the impressive memory of black-capped chickadees for hiding… and above all finding food

These birds are capable of hiding up to 500,000 items of food per year in hiding places spread over several hectares.


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The black-capped chickadee is able to remember all the hiding places where it has hidden food, even several months later.  March 20, 2015. (SYLVESTRE / MAXPPP)

If on this Easter Monday you no longer know where you have hidden the children’s chocolate eggs, take an example from the black-capped titmouse. Work by American researchers confirms that this bird has a very organized memory. The black-capped chickadee has fascinated researchers for decades because it can hide up to 500,000 items of food per year in hiding places spread over several hectares. So it’s much more complex than hunting for eggs in the garden. She is able to remember all these hiding places, even several months later.

To unravel this mystery, neuroscience researchers from Columbia University in the United States, using brain implants, studied for the first time the neuronal activity of the hippocampus of chickadees when they hide food. Their work was published Friday March 29. The hippocampus is an area of ​​the brain, a cerebral structure that plays an important role in memory and spatial orientation.

In the laboratory, these researchers encouraged chickadees to hide sunflower seeds in a perforated panel with 120 hiding places. They realized that each time the bird makes a reservation somewhere, it creates a memory. Each hiding place corresponds to a completely different pattern of brain activation from the previous one, even if the two hiding places are side by side. Another lesson: to create each of these souvenir labels, the titmouse only uses 7% of the cells in its hippocampus. They are different cells each time. This mechanism would allow the rapid storage of numerous memories, without confusion, and in a way that is economical for the brain.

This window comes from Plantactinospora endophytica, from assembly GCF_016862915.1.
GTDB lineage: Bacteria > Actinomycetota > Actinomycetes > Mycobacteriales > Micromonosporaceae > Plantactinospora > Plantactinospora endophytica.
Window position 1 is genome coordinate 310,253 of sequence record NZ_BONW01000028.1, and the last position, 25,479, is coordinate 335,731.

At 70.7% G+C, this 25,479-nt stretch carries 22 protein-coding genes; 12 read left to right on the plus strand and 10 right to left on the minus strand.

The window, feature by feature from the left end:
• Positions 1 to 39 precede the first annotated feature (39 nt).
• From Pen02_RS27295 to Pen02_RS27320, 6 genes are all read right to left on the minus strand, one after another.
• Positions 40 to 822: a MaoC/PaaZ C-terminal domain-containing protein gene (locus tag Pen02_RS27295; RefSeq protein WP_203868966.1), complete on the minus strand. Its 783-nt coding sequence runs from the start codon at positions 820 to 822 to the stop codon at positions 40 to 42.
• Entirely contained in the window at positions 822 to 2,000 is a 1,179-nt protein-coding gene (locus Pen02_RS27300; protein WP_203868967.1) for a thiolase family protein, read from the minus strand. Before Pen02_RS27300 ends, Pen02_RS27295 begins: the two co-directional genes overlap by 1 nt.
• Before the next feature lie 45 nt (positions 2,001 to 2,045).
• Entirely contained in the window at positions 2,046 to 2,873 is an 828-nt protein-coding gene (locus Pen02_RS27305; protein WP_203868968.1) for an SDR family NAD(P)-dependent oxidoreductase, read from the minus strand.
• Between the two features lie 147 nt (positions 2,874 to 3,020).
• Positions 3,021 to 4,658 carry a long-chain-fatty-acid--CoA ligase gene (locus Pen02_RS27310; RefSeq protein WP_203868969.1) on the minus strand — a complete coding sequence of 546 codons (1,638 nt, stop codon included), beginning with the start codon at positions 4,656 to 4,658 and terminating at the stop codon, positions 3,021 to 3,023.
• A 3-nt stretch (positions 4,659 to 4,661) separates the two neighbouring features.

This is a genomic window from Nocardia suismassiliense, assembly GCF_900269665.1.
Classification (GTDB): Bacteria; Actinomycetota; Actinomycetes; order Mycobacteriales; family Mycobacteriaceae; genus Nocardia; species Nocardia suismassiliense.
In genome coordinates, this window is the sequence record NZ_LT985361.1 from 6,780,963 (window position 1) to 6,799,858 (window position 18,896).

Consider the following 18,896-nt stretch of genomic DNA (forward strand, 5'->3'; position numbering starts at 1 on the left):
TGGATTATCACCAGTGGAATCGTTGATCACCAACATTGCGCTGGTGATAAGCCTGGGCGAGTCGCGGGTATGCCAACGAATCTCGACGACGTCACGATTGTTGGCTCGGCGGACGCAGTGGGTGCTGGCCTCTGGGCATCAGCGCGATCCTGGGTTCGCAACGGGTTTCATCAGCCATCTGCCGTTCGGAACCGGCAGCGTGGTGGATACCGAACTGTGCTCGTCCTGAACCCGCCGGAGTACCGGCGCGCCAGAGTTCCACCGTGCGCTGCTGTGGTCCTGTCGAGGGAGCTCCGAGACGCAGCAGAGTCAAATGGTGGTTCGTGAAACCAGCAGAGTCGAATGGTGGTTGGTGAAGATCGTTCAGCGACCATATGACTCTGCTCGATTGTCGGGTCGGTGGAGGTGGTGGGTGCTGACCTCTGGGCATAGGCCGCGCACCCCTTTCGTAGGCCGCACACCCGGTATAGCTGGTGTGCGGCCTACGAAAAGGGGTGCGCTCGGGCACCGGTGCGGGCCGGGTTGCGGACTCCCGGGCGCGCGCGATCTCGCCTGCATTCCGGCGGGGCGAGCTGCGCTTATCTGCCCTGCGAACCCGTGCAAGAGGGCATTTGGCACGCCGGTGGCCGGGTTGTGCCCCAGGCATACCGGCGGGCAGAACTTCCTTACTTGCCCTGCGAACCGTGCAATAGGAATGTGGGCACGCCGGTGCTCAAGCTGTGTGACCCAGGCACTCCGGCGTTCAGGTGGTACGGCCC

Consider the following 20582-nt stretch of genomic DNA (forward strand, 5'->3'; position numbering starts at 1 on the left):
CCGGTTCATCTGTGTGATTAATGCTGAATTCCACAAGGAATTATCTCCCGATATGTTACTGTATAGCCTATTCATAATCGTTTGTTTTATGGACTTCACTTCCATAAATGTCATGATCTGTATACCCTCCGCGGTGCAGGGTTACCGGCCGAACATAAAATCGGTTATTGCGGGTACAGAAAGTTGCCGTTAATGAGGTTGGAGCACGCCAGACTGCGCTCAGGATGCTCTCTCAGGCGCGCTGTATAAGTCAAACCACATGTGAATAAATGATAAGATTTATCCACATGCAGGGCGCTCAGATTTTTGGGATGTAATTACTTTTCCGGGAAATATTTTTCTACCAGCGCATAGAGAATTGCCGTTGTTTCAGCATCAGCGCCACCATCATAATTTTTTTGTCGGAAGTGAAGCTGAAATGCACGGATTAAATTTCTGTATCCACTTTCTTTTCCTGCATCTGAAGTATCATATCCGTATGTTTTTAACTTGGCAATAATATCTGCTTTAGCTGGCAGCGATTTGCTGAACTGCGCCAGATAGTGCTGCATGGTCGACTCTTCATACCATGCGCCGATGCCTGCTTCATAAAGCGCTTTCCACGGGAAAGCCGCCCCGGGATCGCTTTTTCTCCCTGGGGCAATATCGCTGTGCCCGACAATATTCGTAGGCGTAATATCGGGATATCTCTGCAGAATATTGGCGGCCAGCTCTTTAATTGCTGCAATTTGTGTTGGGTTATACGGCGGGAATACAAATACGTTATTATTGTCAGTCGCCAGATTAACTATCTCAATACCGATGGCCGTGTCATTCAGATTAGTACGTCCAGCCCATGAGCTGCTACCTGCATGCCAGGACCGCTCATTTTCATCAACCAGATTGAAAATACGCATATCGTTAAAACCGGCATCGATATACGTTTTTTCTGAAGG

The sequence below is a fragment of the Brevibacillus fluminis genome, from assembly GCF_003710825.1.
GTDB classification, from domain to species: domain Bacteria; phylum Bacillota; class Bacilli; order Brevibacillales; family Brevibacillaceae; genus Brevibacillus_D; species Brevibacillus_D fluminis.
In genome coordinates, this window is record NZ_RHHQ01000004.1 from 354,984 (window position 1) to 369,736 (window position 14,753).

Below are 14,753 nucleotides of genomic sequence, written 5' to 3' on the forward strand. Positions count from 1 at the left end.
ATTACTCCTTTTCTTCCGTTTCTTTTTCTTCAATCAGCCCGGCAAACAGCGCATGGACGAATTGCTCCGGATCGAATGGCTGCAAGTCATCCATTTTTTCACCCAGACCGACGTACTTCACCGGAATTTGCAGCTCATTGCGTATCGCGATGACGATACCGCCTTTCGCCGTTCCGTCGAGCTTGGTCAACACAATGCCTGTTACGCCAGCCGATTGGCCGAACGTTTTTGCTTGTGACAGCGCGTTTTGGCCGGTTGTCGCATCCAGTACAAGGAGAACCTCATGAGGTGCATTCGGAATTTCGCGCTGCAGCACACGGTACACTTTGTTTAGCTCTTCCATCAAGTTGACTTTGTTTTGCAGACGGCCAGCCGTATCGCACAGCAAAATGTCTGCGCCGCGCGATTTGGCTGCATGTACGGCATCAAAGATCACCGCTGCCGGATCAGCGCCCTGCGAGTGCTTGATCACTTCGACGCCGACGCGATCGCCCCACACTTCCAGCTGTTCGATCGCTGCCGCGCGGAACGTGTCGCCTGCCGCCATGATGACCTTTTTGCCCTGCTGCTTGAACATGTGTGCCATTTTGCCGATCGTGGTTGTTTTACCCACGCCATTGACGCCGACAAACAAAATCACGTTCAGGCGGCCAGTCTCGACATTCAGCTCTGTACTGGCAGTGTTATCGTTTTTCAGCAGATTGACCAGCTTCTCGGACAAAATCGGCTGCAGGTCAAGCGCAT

The need to have a good memory

These tits do not migrate and must survive the winter without insects or seeds on the plants. They generally accumulate reserves in late summer and fall, then return to collect them a few months later. Further studies will be necessary to understand how the titmouse then reactivates its memories. We still have a lot to learn about bird brains, which work differently than ours. It is extremely effective by consuming much less glucose than that of mammals, due to a different arrangement of neurons. We could take some seeds from it, to develop our knowledge.

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